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It is so easy to overestimate the importance of one defining moment and underestimate the value of making small improvements on a daily basis.
Habits are the compound interest of self-improvement.
Success is the product of daily habits – not once-in-a-lifetime transformations.
If you want to predict where you’ll end up in life, all you have to do is follow the curve of tiny gains or tiny losses, and see how your daily choices will compound ten or twenty years down the line.
Similarly, habits often appear to make no difference until you cross a critical threshold and unlock a new level of performance.
Forget about goals, focus on systems instead.
Goals are about the results you want to achieve. Systems are about the processes that lead to those results.
Ultimately, it is your commitment to the process that will determine your progress.
Outcomes are about what you get.
Processes are about what you do.
Identity is what you believe.
With outcome-based habits, the focus is on that you want to achieve. With identity-based habits, the focus is on who you wish to become.
Most people don’t even consider identity change when they set out to improve.
They never shift the way they look at themselves, and they don’t realize that their old identity can sabotage their new plans for change.
There are a set of beliefs and assumptions that shape the system, an identity behind the habits.
Behavior that is incongruent with the self will not last.
It’s hard to change your habits if you never change the underlying beliefs that led to your past behavior.
You have a new goal and new plan, but you haven’t changed who you are.
The ultimate form of intrinsic motivation is when a habit becomes part of your identity.
It’s one thing to say I’m the type of person who wants this. It’s something very different to say I’m the type of person who is this.
The more pride you have in a particular aspect of your identity, the more motivated you will be to maintain the habits associated with it.
True behavior change is identity change.
Improvements are only temporary until they become part of who you are.
Your behaviors are usually a reflection of your identity.
What you do is an indication of the type of person you believe that you are – either consciously or nonconsciously.
When you have repeated a story to yourself for years, it is easy to slide into these mental grooves and accept them as a fact.
Progress requires unlearning.
Becoming the best version of yourself requires you to continuously edit your beliefs, and to upgrade and expand your identity.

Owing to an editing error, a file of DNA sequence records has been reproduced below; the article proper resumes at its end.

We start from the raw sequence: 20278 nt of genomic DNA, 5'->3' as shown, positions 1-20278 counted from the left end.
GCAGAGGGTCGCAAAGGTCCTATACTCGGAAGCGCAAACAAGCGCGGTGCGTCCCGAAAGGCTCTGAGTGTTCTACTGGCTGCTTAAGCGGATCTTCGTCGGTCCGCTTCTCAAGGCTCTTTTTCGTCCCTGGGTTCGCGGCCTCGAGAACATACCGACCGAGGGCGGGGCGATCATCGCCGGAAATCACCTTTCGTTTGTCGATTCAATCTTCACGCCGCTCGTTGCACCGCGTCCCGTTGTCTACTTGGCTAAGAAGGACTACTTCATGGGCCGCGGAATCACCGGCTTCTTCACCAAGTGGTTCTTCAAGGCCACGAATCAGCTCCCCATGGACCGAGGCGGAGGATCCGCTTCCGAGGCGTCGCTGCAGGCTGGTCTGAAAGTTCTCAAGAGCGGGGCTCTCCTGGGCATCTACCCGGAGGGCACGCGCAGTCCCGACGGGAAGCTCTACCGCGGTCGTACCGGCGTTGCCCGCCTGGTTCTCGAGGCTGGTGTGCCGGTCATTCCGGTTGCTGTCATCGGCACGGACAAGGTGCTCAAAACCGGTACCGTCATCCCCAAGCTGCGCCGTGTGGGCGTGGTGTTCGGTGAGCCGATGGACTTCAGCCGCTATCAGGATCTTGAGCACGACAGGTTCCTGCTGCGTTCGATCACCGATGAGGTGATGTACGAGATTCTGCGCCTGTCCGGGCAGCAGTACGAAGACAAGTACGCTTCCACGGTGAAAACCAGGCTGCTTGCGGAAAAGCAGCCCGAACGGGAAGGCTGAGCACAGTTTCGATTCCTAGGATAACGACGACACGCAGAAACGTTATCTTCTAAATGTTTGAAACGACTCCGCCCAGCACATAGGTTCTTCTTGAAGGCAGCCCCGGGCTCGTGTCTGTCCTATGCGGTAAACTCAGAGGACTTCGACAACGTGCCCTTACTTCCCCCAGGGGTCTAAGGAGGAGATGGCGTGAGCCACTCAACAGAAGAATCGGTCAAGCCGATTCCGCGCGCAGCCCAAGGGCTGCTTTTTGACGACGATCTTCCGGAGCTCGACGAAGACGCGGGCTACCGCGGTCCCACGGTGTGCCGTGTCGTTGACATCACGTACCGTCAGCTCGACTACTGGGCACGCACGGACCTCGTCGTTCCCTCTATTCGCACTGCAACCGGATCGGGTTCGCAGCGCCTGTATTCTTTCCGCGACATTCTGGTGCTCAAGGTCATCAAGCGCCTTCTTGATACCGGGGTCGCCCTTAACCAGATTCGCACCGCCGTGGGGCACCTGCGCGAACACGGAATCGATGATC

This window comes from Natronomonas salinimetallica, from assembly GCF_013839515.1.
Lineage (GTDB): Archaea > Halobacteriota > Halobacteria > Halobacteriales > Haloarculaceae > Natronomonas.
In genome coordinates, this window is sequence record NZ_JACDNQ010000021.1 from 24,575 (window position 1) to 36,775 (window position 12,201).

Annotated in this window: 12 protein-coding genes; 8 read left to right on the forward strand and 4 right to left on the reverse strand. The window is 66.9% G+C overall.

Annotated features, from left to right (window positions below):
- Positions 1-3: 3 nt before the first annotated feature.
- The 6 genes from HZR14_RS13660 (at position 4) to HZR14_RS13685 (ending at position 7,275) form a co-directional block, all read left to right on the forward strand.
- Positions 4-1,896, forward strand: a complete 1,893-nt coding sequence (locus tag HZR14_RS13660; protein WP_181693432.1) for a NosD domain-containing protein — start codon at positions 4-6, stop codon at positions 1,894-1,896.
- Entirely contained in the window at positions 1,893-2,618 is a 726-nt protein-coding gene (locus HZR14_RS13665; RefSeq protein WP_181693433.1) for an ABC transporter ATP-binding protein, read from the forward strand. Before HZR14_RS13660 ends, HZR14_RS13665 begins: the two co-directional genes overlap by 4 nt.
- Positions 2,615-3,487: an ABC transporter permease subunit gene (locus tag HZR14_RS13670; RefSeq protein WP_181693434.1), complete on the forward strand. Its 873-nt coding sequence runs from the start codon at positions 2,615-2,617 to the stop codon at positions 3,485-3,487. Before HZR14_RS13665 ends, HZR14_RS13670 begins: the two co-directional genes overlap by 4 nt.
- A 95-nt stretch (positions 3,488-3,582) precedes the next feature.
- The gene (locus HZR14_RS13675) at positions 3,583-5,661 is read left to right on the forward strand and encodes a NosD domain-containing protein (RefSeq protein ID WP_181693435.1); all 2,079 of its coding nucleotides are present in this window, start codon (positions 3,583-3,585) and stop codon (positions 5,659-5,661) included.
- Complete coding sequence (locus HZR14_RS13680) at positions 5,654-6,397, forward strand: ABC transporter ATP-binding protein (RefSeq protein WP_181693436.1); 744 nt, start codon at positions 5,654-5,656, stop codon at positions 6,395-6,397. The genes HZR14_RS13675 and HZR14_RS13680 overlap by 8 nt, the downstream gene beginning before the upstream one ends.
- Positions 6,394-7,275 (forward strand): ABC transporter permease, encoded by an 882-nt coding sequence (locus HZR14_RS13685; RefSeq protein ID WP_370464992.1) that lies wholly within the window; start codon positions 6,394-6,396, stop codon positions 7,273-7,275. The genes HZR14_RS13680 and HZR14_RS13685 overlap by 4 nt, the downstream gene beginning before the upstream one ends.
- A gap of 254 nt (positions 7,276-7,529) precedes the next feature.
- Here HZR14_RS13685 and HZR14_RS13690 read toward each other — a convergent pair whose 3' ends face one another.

Your identity emerges out of your habits.
More precisely, your habits are how you embody your identity.
When you make your bed each day, you embody the identity of an organized person.
The more you repeat a behavior, the more you reinforce the identity associated with that behavior.
Whatever your identity is right now, your only believe it because you have proof of it.
The more evidence you have for a belief, the more strongly you will believe it.
Of course, your habits are not the only actions that influence your identity, but by virtue of their frequency they are usually the most important ones.
As you repeat actions, however, the evidence accumulates and your self-image begins to change.
In this way, the process of building habits is actually the process of becoming yourself.
We change bit by bit, day by day, habit by habit.
We are continually undergoing microevolutions of the self.
Every action you take is a vote for the type of person you wish to become.
No single instance will transform your beliefs, but as the votes build up, so does the evidence of your new identity.
Small habits can make a meaningful difference by providing evidence of a new identity.
And if a change is meaningful, it actually is big.
That’s the paradox of making small improvements.
The most practical way to change who you are is to change what you do.
Each habit not only gets results but also teaches you something far more important: trust yourself.
You start to believe you can actually accomplish these things.
When the votes mount up and the evidence begins to change, the story you tell yourself begins to change as well.
New identities require new evidence.
If you keep casting the same votes you’ve always cast, you’re going to get the same results you’ve always had.
It is a simple two-step process:
- Decide the type of person you want to be.
- Prove it to yourself with small wins.
Ask yourself, “Who is the type of person that could get the outcome I want?”
Once you have a handle on the type of person you want to be, you can begin taking small steps to reinforce your desired identity.
Your habits shape your identity, and your identity shapes your habits.
The formation of all habits is a feedback loop, but it’s important to let your values, principles and identity drive the loop rather than your results.
Identity change is the North Star of habit change.
You have the power to change your beliefs about yourself.
Your identity is not set in stone.
You have choice in every moment.
You can choose the identity you want to reinforce today with the the habits you choose today.
Ultimately, your habits matter because they help you become the type of person you wish to be.